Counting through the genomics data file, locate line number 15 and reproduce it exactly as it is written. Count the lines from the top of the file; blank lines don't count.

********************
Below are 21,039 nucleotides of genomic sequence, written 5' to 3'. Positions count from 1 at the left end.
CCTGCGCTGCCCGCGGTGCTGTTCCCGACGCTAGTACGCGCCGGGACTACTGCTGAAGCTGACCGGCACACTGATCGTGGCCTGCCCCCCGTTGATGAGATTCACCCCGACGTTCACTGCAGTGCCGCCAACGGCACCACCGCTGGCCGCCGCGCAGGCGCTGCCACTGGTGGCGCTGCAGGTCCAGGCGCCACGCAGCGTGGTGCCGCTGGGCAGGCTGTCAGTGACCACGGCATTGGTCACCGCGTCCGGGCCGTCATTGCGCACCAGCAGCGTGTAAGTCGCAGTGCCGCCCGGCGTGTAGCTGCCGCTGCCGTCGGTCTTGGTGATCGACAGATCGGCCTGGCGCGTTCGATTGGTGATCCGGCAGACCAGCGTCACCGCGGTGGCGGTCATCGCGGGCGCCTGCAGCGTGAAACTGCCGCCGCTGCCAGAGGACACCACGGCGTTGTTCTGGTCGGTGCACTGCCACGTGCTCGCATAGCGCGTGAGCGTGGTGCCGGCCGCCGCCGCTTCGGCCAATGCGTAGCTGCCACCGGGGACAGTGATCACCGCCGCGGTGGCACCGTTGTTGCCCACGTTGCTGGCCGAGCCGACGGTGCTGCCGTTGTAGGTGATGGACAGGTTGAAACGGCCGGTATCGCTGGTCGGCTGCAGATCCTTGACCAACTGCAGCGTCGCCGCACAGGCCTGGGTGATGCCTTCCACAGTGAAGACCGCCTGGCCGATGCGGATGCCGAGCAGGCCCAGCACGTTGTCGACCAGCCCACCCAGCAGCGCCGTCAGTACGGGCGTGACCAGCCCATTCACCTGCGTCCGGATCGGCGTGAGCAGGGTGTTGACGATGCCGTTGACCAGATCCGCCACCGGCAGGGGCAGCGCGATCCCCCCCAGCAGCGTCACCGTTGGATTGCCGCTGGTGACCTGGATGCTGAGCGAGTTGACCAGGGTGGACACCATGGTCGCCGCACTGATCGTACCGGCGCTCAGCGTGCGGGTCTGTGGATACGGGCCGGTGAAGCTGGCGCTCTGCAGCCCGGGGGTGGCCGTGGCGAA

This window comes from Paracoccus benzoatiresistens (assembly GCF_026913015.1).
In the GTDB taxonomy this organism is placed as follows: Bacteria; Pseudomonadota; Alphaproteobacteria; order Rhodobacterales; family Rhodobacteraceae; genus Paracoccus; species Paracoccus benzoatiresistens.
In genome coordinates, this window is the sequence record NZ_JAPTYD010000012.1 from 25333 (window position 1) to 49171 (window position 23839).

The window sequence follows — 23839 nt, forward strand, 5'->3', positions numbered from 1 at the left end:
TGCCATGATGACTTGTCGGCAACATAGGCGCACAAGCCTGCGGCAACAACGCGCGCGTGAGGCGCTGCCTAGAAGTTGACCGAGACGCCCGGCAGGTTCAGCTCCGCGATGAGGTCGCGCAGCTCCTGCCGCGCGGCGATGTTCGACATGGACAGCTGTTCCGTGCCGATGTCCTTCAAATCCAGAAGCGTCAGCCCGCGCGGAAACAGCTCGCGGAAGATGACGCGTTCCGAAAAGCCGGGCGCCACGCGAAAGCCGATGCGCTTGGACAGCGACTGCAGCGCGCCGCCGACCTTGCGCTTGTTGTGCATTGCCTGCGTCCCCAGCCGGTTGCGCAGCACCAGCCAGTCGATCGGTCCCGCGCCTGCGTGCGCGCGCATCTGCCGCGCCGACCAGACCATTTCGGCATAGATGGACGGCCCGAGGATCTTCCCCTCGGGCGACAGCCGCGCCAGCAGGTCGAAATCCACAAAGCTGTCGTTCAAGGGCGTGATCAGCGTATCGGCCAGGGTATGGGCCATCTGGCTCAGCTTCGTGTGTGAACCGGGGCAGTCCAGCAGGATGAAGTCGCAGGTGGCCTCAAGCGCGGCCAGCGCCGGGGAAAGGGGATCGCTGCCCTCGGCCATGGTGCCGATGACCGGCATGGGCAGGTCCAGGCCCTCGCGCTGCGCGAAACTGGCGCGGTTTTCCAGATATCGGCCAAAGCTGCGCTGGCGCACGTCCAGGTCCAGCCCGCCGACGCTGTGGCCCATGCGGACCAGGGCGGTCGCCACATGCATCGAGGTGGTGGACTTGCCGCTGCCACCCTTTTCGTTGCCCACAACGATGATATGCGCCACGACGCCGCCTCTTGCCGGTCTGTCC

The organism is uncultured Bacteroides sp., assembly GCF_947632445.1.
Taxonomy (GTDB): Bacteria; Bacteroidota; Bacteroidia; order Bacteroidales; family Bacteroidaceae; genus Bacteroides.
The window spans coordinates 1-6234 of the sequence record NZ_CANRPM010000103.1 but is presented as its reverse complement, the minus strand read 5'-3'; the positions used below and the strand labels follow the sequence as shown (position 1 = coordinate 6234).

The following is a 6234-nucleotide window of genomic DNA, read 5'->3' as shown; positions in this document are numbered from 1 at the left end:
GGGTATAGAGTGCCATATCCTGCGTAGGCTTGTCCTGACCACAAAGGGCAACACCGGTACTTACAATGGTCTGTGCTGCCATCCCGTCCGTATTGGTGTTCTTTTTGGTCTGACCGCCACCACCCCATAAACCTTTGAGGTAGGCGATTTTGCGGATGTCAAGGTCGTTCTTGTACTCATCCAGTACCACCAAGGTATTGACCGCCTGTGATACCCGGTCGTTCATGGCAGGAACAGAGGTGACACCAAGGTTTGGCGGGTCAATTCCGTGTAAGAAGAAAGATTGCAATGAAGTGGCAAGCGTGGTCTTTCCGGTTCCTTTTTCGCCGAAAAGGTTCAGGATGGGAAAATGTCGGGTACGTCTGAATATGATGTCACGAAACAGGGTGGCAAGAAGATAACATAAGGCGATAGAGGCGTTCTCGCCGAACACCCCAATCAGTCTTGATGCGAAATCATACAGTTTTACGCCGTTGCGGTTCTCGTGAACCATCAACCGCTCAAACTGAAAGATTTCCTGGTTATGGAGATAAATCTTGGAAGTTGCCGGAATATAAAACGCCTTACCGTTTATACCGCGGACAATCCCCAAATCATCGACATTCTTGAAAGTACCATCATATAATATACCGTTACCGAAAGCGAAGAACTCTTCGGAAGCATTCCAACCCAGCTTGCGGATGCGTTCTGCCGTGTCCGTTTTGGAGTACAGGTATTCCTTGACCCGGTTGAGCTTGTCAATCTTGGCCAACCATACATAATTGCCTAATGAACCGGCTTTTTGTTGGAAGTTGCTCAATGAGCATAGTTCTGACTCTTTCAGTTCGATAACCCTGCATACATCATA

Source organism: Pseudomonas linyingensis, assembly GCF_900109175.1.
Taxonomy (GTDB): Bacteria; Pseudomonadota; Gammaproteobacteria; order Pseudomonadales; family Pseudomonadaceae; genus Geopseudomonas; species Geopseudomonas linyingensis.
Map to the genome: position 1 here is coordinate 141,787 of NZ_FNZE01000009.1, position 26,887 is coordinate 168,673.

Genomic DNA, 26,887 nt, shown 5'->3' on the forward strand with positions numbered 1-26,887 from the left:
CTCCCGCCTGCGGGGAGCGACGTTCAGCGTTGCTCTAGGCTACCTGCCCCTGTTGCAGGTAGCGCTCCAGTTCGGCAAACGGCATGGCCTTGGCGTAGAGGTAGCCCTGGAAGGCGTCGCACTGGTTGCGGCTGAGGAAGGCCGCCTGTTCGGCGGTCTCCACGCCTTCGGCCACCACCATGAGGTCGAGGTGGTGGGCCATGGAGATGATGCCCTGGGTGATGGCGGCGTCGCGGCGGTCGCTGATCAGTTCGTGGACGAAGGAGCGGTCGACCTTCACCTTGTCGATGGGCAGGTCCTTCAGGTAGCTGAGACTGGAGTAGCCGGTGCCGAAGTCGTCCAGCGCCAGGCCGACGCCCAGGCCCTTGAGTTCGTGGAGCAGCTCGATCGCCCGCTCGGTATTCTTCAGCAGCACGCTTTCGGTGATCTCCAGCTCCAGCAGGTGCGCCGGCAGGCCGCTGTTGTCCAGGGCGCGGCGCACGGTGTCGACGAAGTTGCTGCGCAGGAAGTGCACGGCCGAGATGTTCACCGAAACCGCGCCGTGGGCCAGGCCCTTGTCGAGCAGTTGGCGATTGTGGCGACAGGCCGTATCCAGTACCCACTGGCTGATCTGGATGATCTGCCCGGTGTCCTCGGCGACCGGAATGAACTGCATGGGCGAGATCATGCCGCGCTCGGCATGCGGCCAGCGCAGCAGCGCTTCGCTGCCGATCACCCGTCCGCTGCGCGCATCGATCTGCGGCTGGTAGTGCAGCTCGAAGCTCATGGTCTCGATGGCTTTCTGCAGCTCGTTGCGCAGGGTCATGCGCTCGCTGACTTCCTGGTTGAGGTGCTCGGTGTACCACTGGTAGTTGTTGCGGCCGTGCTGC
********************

Map to the genome: position 1 here is coordinate 141,787 of NZ_FNZE01000009.1, position 26,887 is coordinate 168,673.